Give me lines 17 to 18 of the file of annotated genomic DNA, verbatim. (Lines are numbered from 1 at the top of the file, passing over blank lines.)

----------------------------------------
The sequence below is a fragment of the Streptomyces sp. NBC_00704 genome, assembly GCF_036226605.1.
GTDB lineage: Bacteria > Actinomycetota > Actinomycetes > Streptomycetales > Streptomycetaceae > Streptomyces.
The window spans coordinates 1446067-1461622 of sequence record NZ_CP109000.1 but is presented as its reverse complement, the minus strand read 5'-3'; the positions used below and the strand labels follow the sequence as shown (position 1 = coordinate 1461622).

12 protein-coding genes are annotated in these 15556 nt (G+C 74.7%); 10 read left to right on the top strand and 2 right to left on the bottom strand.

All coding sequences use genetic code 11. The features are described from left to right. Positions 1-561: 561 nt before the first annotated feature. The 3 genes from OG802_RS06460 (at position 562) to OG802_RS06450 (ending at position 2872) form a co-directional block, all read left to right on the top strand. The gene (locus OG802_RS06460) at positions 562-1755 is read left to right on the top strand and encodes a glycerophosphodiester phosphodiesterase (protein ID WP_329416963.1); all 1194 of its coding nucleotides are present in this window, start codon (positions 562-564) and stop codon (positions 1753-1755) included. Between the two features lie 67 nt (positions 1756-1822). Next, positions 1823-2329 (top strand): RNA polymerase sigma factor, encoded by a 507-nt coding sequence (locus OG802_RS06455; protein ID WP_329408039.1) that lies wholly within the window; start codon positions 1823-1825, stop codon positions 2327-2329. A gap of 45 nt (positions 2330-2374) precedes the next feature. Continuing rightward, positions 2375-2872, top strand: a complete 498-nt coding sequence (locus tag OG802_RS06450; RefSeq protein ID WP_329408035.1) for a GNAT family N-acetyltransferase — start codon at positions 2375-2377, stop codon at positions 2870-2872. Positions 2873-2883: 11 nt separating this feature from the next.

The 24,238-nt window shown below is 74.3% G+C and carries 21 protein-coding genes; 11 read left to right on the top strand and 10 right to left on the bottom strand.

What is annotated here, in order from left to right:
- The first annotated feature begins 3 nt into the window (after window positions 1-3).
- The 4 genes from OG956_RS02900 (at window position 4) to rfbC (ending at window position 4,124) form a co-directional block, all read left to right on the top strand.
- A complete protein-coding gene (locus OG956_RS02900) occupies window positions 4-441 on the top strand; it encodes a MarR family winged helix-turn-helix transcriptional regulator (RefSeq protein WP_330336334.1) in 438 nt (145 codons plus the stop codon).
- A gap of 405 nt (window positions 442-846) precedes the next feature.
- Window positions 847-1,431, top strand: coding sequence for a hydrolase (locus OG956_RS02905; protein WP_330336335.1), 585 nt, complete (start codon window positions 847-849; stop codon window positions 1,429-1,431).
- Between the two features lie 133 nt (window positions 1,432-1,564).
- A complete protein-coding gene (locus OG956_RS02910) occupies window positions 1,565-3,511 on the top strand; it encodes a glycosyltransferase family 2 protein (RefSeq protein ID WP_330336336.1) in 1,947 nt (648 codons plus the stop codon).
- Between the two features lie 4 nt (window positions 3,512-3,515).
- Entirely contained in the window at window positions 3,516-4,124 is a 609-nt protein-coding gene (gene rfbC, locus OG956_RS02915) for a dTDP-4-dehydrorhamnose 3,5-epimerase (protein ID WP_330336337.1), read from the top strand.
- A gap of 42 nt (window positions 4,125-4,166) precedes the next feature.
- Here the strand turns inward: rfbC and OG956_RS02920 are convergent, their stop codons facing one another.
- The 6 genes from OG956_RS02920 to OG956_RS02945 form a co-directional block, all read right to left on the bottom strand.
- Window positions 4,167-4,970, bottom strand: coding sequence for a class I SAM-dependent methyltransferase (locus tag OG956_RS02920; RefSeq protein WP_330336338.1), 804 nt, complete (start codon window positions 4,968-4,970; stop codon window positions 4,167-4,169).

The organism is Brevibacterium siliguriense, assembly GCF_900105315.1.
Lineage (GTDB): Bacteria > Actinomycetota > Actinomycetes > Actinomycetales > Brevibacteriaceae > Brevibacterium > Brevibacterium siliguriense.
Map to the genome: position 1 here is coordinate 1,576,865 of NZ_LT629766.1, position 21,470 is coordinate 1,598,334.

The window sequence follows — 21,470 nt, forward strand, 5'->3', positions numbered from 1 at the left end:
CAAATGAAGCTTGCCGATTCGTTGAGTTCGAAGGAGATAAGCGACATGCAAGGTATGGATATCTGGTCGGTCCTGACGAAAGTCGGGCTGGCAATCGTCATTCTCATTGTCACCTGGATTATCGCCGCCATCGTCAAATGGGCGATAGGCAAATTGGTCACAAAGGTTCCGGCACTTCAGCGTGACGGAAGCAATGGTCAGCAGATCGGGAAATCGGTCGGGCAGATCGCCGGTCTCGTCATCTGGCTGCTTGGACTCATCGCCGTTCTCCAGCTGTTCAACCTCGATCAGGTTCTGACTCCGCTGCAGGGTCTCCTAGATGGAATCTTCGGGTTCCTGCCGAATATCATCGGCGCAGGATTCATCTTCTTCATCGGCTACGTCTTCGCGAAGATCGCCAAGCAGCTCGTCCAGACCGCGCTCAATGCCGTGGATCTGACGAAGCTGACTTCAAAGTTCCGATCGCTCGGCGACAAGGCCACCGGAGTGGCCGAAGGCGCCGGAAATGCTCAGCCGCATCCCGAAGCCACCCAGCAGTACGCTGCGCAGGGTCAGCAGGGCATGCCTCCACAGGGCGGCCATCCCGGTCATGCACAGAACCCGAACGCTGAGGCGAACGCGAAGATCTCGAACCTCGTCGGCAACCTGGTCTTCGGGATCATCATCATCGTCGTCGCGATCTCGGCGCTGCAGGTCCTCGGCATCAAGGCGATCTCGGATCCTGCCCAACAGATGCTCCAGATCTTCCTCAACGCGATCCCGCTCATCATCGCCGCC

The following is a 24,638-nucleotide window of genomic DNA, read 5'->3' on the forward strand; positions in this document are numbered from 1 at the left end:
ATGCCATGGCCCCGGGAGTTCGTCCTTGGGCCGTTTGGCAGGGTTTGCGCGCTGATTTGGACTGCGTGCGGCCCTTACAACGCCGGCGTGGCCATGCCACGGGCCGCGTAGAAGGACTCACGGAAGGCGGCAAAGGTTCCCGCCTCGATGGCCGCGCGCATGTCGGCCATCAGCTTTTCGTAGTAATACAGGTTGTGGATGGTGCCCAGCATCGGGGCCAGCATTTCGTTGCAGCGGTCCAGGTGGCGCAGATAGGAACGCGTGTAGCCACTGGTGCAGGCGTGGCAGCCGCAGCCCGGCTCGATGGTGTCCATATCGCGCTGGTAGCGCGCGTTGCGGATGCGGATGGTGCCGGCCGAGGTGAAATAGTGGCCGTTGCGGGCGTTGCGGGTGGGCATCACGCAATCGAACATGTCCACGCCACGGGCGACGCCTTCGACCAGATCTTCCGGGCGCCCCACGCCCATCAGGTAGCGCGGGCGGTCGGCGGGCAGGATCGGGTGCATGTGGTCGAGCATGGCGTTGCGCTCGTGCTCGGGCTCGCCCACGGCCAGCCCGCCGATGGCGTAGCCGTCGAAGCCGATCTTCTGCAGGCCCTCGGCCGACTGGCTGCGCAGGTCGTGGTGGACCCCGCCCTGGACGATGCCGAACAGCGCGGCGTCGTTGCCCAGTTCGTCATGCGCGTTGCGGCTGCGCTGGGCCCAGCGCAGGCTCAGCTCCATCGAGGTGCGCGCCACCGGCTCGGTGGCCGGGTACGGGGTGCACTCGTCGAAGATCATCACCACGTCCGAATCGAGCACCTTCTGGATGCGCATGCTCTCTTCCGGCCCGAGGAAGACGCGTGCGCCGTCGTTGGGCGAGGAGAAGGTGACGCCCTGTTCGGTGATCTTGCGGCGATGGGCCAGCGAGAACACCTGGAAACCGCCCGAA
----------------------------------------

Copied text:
- A gap of 42 nt (window positions 4,125-4,166) precedes the next feature.
- Here the strand turns inward: rfbC and OG956_RS02920 are convergent, their stop codons facing one another.